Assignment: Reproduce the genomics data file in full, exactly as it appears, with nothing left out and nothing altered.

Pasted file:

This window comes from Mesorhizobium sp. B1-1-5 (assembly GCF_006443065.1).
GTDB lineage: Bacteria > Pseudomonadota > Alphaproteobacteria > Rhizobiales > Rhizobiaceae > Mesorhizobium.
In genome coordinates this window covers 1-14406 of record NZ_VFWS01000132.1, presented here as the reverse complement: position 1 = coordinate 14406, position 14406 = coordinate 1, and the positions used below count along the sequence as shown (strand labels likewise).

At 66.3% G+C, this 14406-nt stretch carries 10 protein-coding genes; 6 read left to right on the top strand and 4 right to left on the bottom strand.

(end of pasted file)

This window comes from Mesorhizobium sp. B1-1-5 (assembly GCF_006443065.1).
GTDB lineage: Bacteria > Pseudomonadota > Alphaproteobacteria > Rhizobiales > Rhizobiaceae > Mesorhizobium.
In genome coordinates this window covers 1-14406 of record NZ_VFWS01000132.1, presented here as the reverse complement: position 1 = coordinate 14406, position 14406 = coordinate 1, and the positions used below count along the sequence as shown (strand labels likewise).

At 66.3% G+C, this 14406-nt stretch carries 10 protein-coding genes; 6 read left to right on the top strand and 4 right to left on the bottom strand.